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If ambitious political objectives in Moscow are combined with a military-strategic net assessment that a prolonged war of attrition in Ukraine favors Russia against its opponents, the likelihood going forward is a tit-for-tat expansion of conventional war fighting with a background of nuclear coercion du jour.[16] Crossing the threshold of nuclear first use under these circumstances is not impossible, but neither is it inevitable.

The nuclear outlook in Ukraine. The assumption that Russian nuclear first use can take place in Ukraine or elsewhere in Europe without provoking further nuclear attacks assumes a large amount of political and military restraint on the part of the United States and NATO. At a minimum, a meaningful and highly destructive NATO military response with conventional weapons against Russian forces in Ukraine and possibly in Russia would be expected. Russia would then be in a position of stalemate unless it responded with further nuclear strikes against NATO military targets with increased collateral damage to civilians, compared to its nuclear first use. In response to this attack, NATO would almost certainly resort to nuclear retaliation of some kind, including against targets in Russia.

The forgoing scenario is admittedly speculative. Regardless of the specifics, the arguments for assuming that states can fight a controlled and limited nuclear war lack political and military plausibility. Perhaps future AI systems—disembodied from human “frailties,” including ethical inhibitions and training in military history—might do so. Real heads of state and warlords would find it harder. History (and Clausewitz) suggest that the essential nature of war is for fighting to escalate unless the brakes are applied by determined political leaders and their military advisors.[17] History also suggests that bureaucracies can only do what they have rehearsed and practiced in advance. The need for planning and thinking about de-escalation in Ukraine is now more urgent than ever in Moscow, Washington, and Brussels, and far more reasonable than Sergei Karaganov’s delusory musings about walking on the wild side of nuclear first use.


[1] For example, Australian expert Desmond Ball has contended: “It does not follow that all limited or selective nuclear operations would necessarily lead to an all out nuclear exchange. Small, carefully conducted attacks designed to demonstrate political resolve could well have a salutary effect. However, it is difficult to envisage the maintenance of control in situations beyond the detonation of several tens of nuclear weapons.” See “Can Nuclear War Be Controlled?” at: https://www.tandfonline.com/doi/abs/10.1080/05679328108457385?journalCode=tadl19.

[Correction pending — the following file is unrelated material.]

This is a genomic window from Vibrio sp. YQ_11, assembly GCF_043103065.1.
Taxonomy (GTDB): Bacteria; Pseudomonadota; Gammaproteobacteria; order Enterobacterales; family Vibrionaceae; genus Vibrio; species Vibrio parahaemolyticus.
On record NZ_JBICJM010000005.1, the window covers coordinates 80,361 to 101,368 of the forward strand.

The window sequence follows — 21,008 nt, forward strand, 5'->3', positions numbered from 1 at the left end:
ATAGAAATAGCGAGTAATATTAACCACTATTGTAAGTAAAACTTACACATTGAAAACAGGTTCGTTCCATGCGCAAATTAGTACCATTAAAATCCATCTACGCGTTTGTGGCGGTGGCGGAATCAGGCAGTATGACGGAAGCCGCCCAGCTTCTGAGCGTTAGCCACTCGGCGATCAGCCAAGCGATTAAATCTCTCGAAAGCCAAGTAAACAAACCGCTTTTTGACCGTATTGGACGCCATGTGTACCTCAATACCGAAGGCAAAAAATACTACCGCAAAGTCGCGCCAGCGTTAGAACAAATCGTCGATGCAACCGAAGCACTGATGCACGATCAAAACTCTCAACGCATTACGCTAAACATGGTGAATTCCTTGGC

[2] See “A Difficult but Necessary Decision” at: https://eng.globalaffairs.ru/articles/a-difficult-but-necessary-decision/. Karaganov reiterates the same arguments in “Here’s why Russia has to consider launching a nuclear strike on Western Europe”: https://www.rt.com/russia/578814-russia-has-to-consider-launching-nuclear-strike/

[3] See, for example: Dmitri Trenin, “The Ukrainian conflict and nuclear weapons,” Russia in Global Affairs, June 20, 2023, in Johnson’s Russia List 2023 – #18 – June 20, 2023, [email protected]; and Ivan N. Timofeev, “A Preemptive Nuclear Strike? No!,” Russia in Global Affairs, June 20, 2023, https://eng.globalaffairs.ru/articles/a-preemptive-nuclear-strike-no/

[4] For example: Herman Kahn, On Thermonuclear War (Princeton, N.J.: Princeton University Press, 1960); and Kahn, On Escalation: Metaphors and Scenarios (London: Routledge Publishers, 2009 edition).

[5] See Ministry of Foreign Affairs of Russia, “Basic Principles of State Policy of the Russian Federation on Nuclear Deterrence”: https://hansdevreij.com/2022/03/06/basic-principles-of-state-policy-of-the-russian-federation-on-nuclear-deterrence/

[6] See “Short-Lived Mutiny in Russia Sheds Light on Putin’s Hold on Power” at: https://www.nytimes.com/2023/06/24/us/politics/us-russia-putin.html; “Yesterday’s Putin Is Gone” at: https://www.nytimes.com/2023/06/27/opinion/putin-russia-coup.html; “Putin: Disastrous but indispensable for the system he created?” at: https://responsiblestatecraft.org/2023/06/25/putin-disastrous-but-indispensable-for-the-system-he-created/; and “What Happens to Putin Now?” at: https://www.nytimes.com/2023/06/27/opinion/putin-russia-ukraine.html

[7] See “Who Was Prigozhin Counting On to Back His Failed Mutiny?” at: https://carnegieendowment.org/politika/90051

[8] Insurgents who took possession of a nuclear weapons storage facility would not necessarily be able to arm those warheads or mate them with their assigned delivery systems in good time. For details, see: https://thebulletin.org/2023/06/what-would-happen-if-a-military-group-took-over-russias-nuclear-arsenal/

[9] Fred Kaplan, The Bomb: Presidents, Generals, and the Secret History of Nuclear War (New York: Simon and Schuster, 2020).

[10] Thomas C. Schelling, Arms and Influence (New Haven, Ct: Yale University Press, 1967).

[11] Dmitri Adamsky, Cross-Domain Coercion: The Current Russian Art of Strategy, Proliferation Paper 54 (Paris: Institut francais des relations internationals, 2015), cited in Stephen Blank, “Nuclear Weapons in Russia’s War Against Ukraine,” Naval War College Review, v. 75, no. 4 (Autumn 2022), pp. 53-78, citation p. 58.

[12] Adamsky, Cross-Domain Coercion, pp. 1-2, cited in Blank, “Nuclear Weapons in Russia’s War Against Ukraine,” p. 58.

[13] On the Russian Federation’s National Security Strategy, President of Russia’s Website, December 31, 2015, cited in Timothy L. Thomas, Russia: Military Strategy – Impacting 21st Century Reform and Geopolitics (Ft. Leavenworth, Kansas: Foreign Military Studies Office, 2015), p. 112.

[14] Blank, “Nuclear Weapons in Russia’s War Against Ukraine,” p. 61

[15] Andrei Kolesnikov, “The Plot Against Russia: How Putin Revived Stalinist Anti-Americanism to Justify a Botched War,” Foreign Affairs, May 25, 2023, in Johnson’s Russia List 2023 – #102 – May 26, 2023, [email protected]

[16] Despite some assessments that the Russian armed forces have underperformed in Ukraine relative to expectations, from a historical perspective Russian military thinking has evolved quite substantially. See: Capt. Randy Noorman, “The Russian Way of War in Ukraine: A Military Approach Nine Decades in the Making,” Modern War Institute, June 15, 2023, https://mwi.usma.edu/the-russian-way-of-war-in-ukraine-a-military-approach-nine-decades-in-the-making/

[17] Carl von Clausewitz, On War, edited and translated by Michael Howard and Peter Paret (Princeton: Princeton University Press, 1976), pp. 87-89 and passim.